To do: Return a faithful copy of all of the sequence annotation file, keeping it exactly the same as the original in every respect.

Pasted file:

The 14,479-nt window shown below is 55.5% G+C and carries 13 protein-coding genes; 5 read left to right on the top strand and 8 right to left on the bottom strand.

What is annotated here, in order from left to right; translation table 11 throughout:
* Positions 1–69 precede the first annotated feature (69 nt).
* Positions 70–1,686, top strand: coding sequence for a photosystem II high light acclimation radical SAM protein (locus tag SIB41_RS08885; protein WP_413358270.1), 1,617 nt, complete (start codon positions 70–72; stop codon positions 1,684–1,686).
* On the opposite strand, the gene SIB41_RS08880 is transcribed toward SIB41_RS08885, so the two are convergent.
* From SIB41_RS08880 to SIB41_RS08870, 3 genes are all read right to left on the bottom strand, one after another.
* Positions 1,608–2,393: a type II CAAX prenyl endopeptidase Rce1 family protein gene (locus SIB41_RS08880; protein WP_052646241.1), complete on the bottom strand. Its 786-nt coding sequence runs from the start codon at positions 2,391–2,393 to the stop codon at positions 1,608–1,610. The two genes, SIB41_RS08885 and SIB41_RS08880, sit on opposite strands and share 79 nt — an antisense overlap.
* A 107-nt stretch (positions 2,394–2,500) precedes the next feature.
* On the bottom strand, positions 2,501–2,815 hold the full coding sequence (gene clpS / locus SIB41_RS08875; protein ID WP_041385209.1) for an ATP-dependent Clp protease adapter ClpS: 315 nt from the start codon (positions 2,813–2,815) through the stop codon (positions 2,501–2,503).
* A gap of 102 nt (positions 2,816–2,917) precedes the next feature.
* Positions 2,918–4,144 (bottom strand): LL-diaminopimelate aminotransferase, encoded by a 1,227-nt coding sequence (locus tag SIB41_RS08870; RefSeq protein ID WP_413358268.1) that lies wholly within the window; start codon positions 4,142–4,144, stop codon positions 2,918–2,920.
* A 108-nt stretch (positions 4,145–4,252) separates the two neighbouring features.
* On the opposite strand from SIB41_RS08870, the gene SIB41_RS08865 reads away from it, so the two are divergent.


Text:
The 14,479-nt window shown below is 55.5% G+C and carries 13 protein-coding genes; 5 read left to right on the top strand and 8 right to left on the bottom strand.

What is annotated here, in order from left to right; translation table 11 throughout:
* Positions 1–69 precede the first annotated feature (69 nt).
* Positions 70–1,686, top strand: coding sequence for a photosystem II high light acclimation radical SAM protein (locus tag SIB41_RS08885; protein WP_413358270.1), 1,617 nt, complete (start codon positions 70–72; stop codon positions 1,684–1,686).
* On the opposite strand, the gene SIB41_RS08880 is transcribed toward SIB41_RS08885, so the two are convergent.
* From SIB41_RS08880 to SIB41_RS08870, 3 genes are all read right to left on the bottom strand, one after another.
* Positions 1,608–2,393: a type II CAAX prenyl endopeptidase Rce1 family protein gene (locus SIB41_RS08880; protein WP_052646241.1), complete on the bottom strand. Its 786-nt coding sequence runs from the start codon at positions 2,391–2,393 to the stop codon at positions 1,608–1,610. The two genes, SIB41_RS08885 and SIB41_RS08880, sit on opposite strands and share 79 nt — an antisense overlap.
* A 107-nt stretch (positions 2,394–2,500) precedes the next feature.
* On the bottom strand, positions 2,501–2,815 hold the full coding sequence (gene clpS / locus SIB41_RS08875; protein ID WP_041385209.1) for an ATP-dependent Clp protease adapter ClpS: 315 nt from the start codon (positions 2,813–2,815) through the stop codon (positions 2,501–2,503).
* A gap of 102 nt (positions 2,816–2,917) precedes the next feature.
* Positions 2,918–4,144 (bottom strand): LL-diaminopimelate aminotransferase, encoded by a 1,227-nt coding sequence (locus tag SIB41_RS08870; RefSeq protein ID WP_413358268.1) that lies wholly within the window; start codon positions 4,142–4,144, stop codon positions 2,918–2,920.
* A 108-nt stretch (positions 4,145–4,252) separates the two neighbouring features.
* On the opposite strand from SIB41_RS08870, the gene SIB41_RS08865 reads away from it, so the two are divergent.